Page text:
WASHINGTON — Robert Mueller and House Democrats have been unable to reach an agreement on how much of the special counsel’s expected congressional testimony would be public, and how much would take place in private, according to people familiar with the matter.

The special counsel’s office has been quietly negotiating with the House Judiciary Committee, whose chairman, Rep. Jerrold Nadler, D-N.Y., has been eager to have Mueller testify as soon as possible.

Mueller, according to people familiar with the matter, would like for any discussions beyond the public contents of his report to be conducted in private. Democrats want to press Mueller in a nationally-televised hearing about a host of issues, including whether he thought President Trump could or should be charged with obstruction if he were not the president, and whether Mueller agreed with Attorney General William Barr’s handling of the investigation’s findings.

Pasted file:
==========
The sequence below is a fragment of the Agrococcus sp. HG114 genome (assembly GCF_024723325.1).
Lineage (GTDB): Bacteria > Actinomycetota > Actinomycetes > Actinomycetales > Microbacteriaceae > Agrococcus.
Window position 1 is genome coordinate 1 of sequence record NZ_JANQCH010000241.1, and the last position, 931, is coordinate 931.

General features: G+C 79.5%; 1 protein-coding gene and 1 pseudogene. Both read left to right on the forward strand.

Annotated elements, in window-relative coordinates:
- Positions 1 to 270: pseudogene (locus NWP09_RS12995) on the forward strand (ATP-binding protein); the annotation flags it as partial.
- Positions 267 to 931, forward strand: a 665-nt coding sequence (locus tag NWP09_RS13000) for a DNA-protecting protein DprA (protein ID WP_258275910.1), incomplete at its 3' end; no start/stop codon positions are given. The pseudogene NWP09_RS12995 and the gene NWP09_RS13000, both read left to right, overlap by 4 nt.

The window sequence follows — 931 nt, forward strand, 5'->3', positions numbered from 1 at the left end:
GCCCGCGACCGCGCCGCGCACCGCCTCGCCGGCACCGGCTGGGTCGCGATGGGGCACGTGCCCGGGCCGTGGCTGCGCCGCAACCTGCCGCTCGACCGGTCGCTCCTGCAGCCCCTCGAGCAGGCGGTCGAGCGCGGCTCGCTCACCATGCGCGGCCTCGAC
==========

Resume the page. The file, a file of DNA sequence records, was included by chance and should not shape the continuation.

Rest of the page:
The attorney general released a lightly redacted version of Mueller’s 448-page report a month ago, and ever since Democrats have been pushing for Mueller to testify.


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